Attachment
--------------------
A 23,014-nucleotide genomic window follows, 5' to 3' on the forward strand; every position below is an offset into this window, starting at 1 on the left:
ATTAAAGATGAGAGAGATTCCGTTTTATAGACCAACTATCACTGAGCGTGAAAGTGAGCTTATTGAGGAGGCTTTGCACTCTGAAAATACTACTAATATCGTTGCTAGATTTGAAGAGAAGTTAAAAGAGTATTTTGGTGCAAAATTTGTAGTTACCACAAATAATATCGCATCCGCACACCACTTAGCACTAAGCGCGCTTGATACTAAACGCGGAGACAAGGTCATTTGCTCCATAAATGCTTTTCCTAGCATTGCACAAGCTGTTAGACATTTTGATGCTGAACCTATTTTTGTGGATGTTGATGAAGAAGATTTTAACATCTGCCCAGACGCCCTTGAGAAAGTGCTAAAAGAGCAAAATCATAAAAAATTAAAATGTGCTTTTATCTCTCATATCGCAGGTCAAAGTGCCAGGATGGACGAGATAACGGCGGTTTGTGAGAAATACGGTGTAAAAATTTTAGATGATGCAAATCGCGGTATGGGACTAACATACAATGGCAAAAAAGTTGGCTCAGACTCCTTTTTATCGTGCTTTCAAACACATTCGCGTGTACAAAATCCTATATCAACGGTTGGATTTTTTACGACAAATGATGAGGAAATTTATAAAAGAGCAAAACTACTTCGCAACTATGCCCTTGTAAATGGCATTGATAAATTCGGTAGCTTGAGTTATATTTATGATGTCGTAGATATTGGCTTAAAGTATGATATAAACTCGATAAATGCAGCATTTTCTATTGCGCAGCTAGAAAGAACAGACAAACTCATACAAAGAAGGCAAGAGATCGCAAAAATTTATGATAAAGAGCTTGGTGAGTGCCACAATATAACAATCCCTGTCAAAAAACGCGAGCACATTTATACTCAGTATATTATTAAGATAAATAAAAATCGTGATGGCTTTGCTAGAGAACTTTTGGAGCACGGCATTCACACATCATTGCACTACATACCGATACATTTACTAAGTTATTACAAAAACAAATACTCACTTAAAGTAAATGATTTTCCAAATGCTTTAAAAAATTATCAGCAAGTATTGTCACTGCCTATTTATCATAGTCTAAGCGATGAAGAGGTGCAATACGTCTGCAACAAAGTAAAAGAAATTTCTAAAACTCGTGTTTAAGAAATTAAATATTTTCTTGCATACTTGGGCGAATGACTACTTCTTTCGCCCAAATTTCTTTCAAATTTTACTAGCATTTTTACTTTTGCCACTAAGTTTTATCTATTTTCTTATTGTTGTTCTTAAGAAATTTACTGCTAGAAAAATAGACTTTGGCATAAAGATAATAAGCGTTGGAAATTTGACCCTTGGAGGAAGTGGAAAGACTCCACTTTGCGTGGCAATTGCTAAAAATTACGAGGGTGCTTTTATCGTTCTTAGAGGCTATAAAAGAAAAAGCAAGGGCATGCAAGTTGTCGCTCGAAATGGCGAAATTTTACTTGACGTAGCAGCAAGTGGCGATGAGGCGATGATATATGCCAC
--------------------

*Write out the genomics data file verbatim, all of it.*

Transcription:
A 23,014-nucleotide genomic window follows, 5' to 3' on the forward strand; every position below is an offset into this window, starting at 1 on the left:
ATTAAAGATGAGAGAGATTCCGTTTTATAGACCAACTATCACTGAGCGTGAAAGTGAGCTTATTGAGGAGGCTTTGCACTCTGAAAATACTACTAATATCGTTGCTAGATTTGAAGAGAAGTTAAAAGAGTATTTTGGTGCAAAATTTGTAGTTACCACAAATAATATCGCATCCGCACACCACTTAGCACTAAGCGCGCTTGATACTAAACGCGGAGACAAGGTCATTTGCTCCATAAATGCTTTTCCTAGCATTGCACAAGCTGTTAGACATTTTGATGCTGAACCTATTTTTGTGGATGTTGATGAAGAAGATTTTAACATCTGCCCAGACGCCCTTGAGAAAGTGCTAAAAGAGCAAAATCATAAAAAATTAAAATGTGCTTTTATCTCTCATATCGCAGGTCAAAGTGCCAGGATGGACGAGATAACGGCGGTTTGTGAGAAATACGGTGTAAAAATTTTAGATGATGCAAATCGCGGTATGGGACTAACATACAATGGCAAAAAAGTTGGCTCAGACTCCTTTTTATCGTGCTTTCAAACACATTCGCGTGTACAAAATCCTATATCAACGGTTGGATTTTTTACGACAAATGATGAGGAAATTTATAAAAGAGCAAAACTACTTCGCAACTATGCCCTTGTAAATGGCATTGATAAATTCGGTAGCTTGAGTTATATTTATGATGTCGTAGATATTGGCTTAAAGTATGATATAAACTCGATAAATGCAGCATTTTCTATTGCGCAGCTAGAAAGAACAGACAAACTCATACAAAGAAGGCAAGAGATCGCAAAAATTTATGATAAAGAGCTTGGTGAGTGCCACAATATAACAATCCCTGTCAAAAAACGCGAGCACATTTATACTCAGTATATTATTAAGATAAATAAAAATCGTGATGGCTTTGCTAGAGAACTTTTGGAGCACGGCATTCACACATCATTGCACTACATACCGATACATTTACTAAGTTATTACAAAAACAAATACTCACTTAAAGTAAATGATTTTCCAAATGCTTTAAAAAATTATCAGCAAGTATTGTCACTGCCTATTTATCATAGTCTAAGCGATGAAGAGGTGCAATACGTCTGCAACAAAGTAAAAGAAATTTCTAAAACTCGTGTTTAAGAAATTAAATATTTTCTTGCATACTTGGGCGAATGACTACTTCTTTCGCCCAAATTTCTTTCAAATTTTACTAGCATTTTTACTTTTGCCACTAAGTTTTATCTATTTTCTTATTGTTGTTCTTAAGAAATTTACTGCTAGAAAAATAGACTTTGGCATAAAGATAATAAGCGTTGGAAATTTGACCCTTGGAGGAAGTGGAAAGACTCCACTTTGCGTGGCAATTGCTAAAAATTACGAGGGTGCTTTTATCGTTCTTAGAGGCTATAAAAGAAAAAGCAAGGGCATGCAAGTTGTCGCTCGAAATGGCGAAATTTTACTTGACGTAGCAGCAAGTGGCGATGAGGCGATGATATATGCCAC